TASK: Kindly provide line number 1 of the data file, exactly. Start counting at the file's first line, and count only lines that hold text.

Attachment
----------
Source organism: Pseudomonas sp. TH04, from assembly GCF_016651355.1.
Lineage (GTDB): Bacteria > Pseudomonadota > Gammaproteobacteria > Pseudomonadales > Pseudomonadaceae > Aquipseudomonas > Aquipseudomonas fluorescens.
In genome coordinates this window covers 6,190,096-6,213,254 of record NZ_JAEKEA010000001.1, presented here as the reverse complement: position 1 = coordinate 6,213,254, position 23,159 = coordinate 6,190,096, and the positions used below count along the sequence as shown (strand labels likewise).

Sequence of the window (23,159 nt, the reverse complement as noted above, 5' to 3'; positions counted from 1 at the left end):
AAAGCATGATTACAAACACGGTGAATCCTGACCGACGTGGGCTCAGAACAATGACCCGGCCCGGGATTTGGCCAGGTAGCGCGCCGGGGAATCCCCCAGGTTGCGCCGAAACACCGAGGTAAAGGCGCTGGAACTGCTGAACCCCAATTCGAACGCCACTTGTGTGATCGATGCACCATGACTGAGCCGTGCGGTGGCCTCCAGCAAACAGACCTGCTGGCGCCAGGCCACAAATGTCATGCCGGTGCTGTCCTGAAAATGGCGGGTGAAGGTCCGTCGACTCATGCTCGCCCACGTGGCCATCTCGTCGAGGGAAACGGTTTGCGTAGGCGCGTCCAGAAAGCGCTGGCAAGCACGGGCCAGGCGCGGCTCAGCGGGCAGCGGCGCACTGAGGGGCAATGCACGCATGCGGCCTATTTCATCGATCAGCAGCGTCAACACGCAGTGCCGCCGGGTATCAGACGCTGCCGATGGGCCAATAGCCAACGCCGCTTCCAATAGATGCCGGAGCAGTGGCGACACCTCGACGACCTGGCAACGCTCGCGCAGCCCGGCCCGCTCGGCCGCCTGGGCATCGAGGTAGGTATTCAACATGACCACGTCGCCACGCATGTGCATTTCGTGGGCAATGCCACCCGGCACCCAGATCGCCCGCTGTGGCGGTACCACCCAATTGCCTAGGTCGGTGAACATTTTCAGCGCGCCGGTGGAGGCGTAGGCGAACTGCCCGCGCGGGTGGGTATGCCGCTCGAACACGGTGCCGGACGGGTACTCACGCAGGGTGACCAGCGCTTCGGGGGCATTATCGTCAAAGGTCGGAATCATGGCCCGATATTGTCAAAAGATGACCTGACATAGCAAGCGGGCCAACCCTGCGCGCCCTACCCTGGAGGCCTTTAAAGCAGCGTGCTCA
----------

Source organism: Pseudomonas sp. TH04, from assembly GCF_016651355.1.